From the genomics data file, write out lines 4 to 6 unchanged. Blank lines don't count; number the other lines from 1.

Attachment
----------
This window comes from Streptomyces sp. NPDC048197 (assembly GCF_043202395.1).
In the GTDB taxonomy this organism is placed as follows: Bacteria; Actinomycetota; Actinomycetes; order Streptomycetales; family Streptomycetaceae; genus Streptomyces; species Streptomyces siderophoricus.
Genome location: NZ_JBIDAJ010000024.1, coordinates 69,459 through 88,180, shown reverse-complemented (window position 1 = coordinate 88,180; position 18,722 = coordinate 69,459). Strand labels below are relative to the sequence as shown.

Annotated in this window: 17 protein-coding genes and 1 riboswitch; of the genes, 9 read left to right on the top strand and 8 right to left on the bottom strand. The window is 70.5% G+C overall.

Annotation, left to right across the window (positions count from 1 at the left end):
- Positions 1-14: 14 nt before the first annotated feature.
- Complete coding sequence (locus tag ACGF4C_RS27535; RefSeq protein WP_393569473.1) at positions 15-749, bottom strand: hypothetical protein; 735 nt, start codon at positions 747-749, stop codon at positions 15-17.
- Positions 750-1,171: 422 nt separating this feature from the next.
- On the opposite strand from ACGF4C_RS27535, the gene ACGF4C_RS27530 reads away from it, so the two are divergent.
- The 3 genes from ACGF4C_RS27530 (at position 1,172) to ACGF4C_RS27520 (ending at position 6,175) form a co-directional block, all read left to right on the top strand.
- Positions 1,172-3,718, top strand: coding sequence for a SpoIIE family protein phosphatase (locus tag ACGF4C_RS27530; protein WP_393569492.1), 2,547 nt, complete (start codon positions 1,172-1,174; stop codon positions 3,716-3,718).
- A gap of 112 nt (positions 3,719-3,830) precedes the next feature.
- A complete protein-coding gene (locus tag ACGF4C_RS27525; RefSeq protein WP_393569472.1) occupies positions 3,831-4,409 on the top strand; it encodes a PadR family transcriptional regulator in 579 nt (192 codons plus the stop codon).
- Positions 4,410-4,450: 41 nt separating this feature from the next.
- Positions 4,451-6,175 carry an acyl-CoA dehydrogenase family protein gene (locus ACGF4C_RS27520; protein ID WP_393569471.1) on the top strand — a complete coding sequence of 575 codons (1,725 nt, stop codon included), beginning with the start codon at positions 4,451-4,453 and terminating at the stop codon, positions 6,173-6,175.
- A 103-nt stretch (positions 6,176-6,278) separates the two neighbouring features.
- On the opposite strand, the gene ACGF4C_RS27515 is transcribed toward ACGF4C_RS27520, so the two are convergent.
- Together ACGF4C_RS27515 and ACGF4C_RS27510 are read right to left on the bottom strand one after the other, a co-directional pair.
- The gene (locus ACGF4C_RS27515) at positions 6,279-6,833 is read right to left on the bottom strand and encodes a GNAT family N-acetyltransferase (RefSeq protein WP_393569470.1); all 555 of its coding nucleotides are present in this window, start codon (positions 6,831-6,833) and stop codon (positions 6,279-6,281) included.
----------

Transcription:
Annotated in this window: 17 protein-coding genes and 1 riboswitch; of the genes, 9 read left to right on the top strand and 8 right to left on the bottom strand. The window is 70.5% G+C overall.

Annotation, left to right across the window (positions count from 1 at the left end):
- Positions 1-14: 14 nt before the first annotated feature.